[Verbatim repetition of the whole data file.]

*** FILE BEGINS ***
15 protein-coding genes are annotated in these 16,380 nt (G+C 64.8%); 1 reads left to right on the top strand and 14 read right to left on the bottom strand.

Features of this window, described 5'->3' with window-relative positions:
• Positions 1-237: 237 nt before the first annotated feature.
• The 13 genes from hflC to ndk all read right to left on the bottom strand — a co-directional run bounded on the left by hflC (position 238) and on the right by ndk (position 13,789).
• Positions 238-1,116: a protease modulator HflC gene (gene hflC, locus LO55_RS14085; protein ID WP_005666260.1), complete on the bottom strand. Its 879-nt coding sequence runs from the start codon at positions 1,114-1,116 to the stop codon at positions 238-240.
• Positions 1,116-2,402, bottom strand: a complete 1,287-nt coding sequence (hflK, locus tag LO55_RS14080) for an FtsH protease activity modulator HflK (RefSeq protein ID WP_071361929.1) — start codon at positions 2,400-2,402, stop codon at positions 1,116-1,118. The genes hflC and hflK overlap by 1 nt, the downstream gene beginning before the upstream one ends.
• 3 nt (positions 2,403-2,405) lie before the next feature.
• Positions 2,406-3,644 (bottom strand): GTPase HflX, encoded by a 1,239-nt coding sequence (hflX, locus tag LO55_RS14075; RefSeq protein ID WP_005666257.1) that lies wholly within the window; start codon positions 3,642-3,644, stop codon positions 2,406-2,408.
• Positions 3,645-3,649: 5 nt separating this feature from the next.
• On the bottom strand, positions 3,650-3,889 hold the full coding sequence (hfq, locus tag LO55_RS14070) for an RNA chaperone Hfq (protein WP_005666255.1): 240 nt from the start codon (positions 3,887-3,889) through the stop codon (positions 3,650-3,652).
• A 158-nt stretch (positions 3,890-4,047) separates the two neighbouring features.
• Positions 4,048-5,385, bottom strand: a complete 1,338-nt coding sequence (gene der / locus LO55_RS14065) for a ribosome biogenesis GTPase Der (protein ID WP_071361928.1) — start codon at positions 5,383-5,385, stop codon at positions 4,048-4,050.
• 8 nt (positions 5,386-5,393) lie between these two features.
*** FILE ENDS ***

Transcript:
15 protein-coding genes are annotated in these 16,380 nt (G+C 64.8%); 1 reads left to right on the top strand and 14 read right to left on the bottom strand.

Features of this window, described 5'->3' with window-relative positions:
• Positions 1-237: 237 nt before the first annotated feature.
• The 13 genes from hflC to ndk all read right to left on the bottom strand — a co-directional run bounded on the left by hflC (position 238) and on the right by ndk (position 13,789).
• Positions 238-1,116: a protease modulator HflC gene (gene hflC, locus LO55_RS14085; protein ID WP_005666260.1), complete on the bottom strand. Its 879-nt coding sequence runs from the start codon at positions 1,114-1,116 to the stop codon at positions 238-240.
• Positions 1,116-2,402, bottom strand: a complete 1,287-nt coding sequence (hflK, locus tag LO55_RS14080) for an FtsH protease activity modulator HflK (RefSeq protein ID WP_071361929.1) — start codon at positions 2,400-2,402, stop codon at positions 1,116-1,118. The genes hflC and hflK overlap by 1 nt, the downstream gene beginning before the upstream one ends.
• 3 nt (positions 2,403-2,405) lie before the next feature.
• Positions 2,406-3,644 (bottom strand): GTPase HflX, encoded by a 1,239-nt coding sequence (hflX, locus tag LO55_RS14075; RefSeq protein ID WP_005666257.1) that lies wholly within the window; start codon positions 3,642-3,644, stop codon positions 2,406-2,408.
• Positions 3,645-3,649: 5 nt separating this feature from the next.
• On the bottom strand, positions 3,650-3,889 hold the full coding sequence (hfq, locus tag LO55_RS14070) for an RNA chaperone Hfq (protein WP_005666255.1): 240 nt from the start codon (positions 3,887-3,889) through the stop codon (positions 3,650-3,652).
• A 158-nt stretch (positions 3,890-4,047) separates the two neighbouring features.
• Positions 4,048-5,385, bottom strand: a complete 1,338-nt coding sequence (gene der / locus LO55_RS14065) for a ribosome biogenesis GTPase Der (protein ID WP_071361928.1) — start codon at positions 5,383-5,385, stop codon at positions 4,048-4,050.
• 8 nt (positions 5,386-5,393) lie between these two features.